This allows you to loop an input without needing to re-encode.
Make a text file. Contents of an example text file to repeat 4 times.
Then run ffmpeg:
ffmpeg -f concat -i list.txt -c copy output.mp4
For Linux users
This example is the same as above but you don't have to ...
If parts of the file reside on physically bad sectors, or for whatever reason, the OS cannot serve the whole file to FFmpeg, then naturally FFmpeg can't do anything about that. You should get a utility which can ignore those portions and write the salvageable parts to a new file, like ddrescue.
Now, if the file protocol is not the cause of errors, you can ...
With ffmpeg 2.8.4, the following command creates output.mp4 that is a repeating copy of input.mp4 until the ffmpeg process is stopped:
ffmpeg -stream_loop -1 -i input.mp4 -c copy output.mp4
This command won't terminate on its own, and the output file will grow infinitely.
IANAL, but as far as I understand it, if you're charging viewers for h.264 / MPEG-4 AVC content you do need to pay license fees. Even though x264 / ffmpeg are Free with a big F, they are just software libraries for encoding video streams into the H.264/MPEG-4 AVC format, which is covered by the MPEG patent. But the threshold for when fees are applicable is ...
At least on FFmpeg 2.8.x (but oldie should works too) you can use lavfi as input format and complex filter graph using movie and setpts filters as a argument for -i option.
Next command doing this work for you:
ffmpeg -re -f lavfi -i "movie=filename=input.mp4:loop=0, setpts=N/(FRAME_RATE*TB)" output.mp4
Zero loop= arguments means infinity loop. Values ...
tl;dr: Since Youtube reencodes all videos regardless of the upload format, it really isn't that important. Just export your video with a high bitrate to preserve quality. Also see my answer here regarding quality loss caused by Youtube.
Long answer: Each reencoding of a video to a compressed format lowers the quality. Usually, that means you'll lose quality ...
x264 supports both 8-bit and 10-bit outputs, and you don't have to do anything special.
If using ffmpeg you can see what pixel formats and bit depths are supported by libx264:
$ ffmpeg -h encoder=libx264
Supported pixel formats: yuv420p yuvj420p yuv422p yuvj422p yuv444p yuvj444p nv12 nv16 nv21 yuv420p10le yuv422p10le yuv444p10le nv20le
PAL and NTSC have different color primaries, so
NTSC = SMPTE 170M = BT 601 525
PAL = BT 470 BG = BT 601 625
See the rows for value 5 & 6 on the table on page 387 of the active H.264 standard.
So the right args for ffmpeg are:
ffmpeg -i input \
-colorspace smpte170m -color_primaries smpte170m -color_trc smpte170m
Edit: I should probably remove some of the worrying conclusions about using x264 / ffmpeg that I now believe are unfounded. I put a section at the end to clear it up. For now I'm going to leave the whole mess here. Don't panic, x264 and ffh264 appear to be fine, legally, even for producing commercial videos at the standard royalty rates.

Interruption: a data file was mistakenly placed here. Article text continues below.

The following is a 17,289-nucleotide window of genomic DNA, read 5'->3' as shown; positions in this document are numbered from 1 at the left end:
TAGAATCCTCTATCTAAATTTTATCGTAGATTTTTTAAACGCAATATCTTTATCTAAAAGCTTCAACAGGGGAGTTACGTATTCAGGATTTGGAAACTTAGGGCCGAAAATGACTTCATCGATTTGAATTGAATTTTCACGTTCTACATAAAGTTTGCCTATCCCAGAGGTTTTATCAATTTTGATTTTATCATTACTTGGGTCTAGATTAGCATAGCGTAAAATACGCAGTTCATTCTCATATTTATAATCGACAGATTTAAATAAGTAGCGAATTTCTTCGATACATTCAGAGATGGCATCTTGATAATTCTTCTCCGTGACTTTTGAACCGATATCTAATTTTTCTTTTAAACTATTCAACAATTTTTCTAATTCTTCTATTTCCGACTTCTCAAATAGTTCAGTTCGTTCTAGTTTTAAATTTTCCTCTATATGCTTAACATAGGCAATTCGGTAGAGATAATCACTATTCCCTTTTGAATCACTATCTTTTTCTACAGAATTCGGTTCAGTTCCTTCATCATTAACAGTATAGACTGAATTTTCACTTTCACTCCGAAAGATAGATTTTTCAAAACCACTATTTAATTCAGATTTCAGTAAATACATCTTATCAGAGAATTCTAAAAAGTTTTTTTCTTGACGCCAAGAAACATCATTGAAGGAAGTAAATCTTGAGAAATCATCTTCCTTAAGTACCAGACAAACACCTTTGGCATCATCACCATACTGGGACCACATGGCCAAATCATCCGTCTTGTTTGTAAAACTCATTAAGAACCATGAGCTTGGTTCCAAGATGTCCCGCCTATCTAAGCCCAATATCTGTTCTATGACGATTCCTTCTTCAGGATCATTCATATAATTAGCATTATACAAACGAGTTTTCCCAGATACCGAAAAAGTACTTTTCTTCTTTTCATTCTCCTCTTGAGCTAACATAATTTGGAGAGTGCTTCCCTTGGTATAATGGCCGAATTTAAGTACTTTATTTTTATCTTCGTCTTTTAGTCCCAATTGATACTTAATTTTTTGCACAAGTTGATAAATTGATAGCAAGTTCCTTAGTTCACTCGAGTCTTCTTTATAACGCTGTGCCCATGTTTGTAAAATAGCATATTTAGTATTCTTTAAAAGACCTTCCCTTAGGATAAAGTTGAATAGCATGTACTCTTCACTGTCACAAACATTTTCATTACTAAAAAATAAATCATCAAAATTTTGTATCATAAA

Just to clear up ...
Seeing that in the text of your question you have started discussing other utilities, i will assume that you are not interested in sticking with ffmpeg, but rather in getting the job done.
In my experience with libav and MTS i have had no problems with the framerate, the files get remuxed perfectly.
I have just attempted the following with one of my files:
YouTube will re-encode whatever you give it. VP9 is currently too slow to encode. So the best choice is to either:
Give it the original footage, or if it is not accepted by YouTube or is too big to upload, then...
Re-encode to H.264
ffmpeg will accept just about any input and will provide a great quality output. Development is very active, so it is ...
One of the bits of information associated with a H264 stream is its level. The level informs the decoder the computational resources needed for a successful decode. Turns out that the highest level 5.2 supports upto 9437184 luma samples per frame, which is the number of luma samples needed for a frame of size 4096x2304. So, there may be encoders that can (be ...
The CRF scales for x264 and x265 do not correspond. x265 CRF 28 is supposed to be equivalent to x264 CRF 23. But x265 is not yet as mature in its development as x264, so take that CRF equivalence with a pinch of salt.
That said, you can try to establish your own calibration between the current versions of the encoding libraries in your ffmpeg by running ...
It's an artifact of the player, not the encoder.
I used the command below to generate a RGB format capture in HuffYUV
ffmpeg -f dshow -video_size 1920x1080 -framerate 30 -i video="screen-capture-recorder" -c:v huffyuv -t 5 cap.mkv
Then transcoded the file to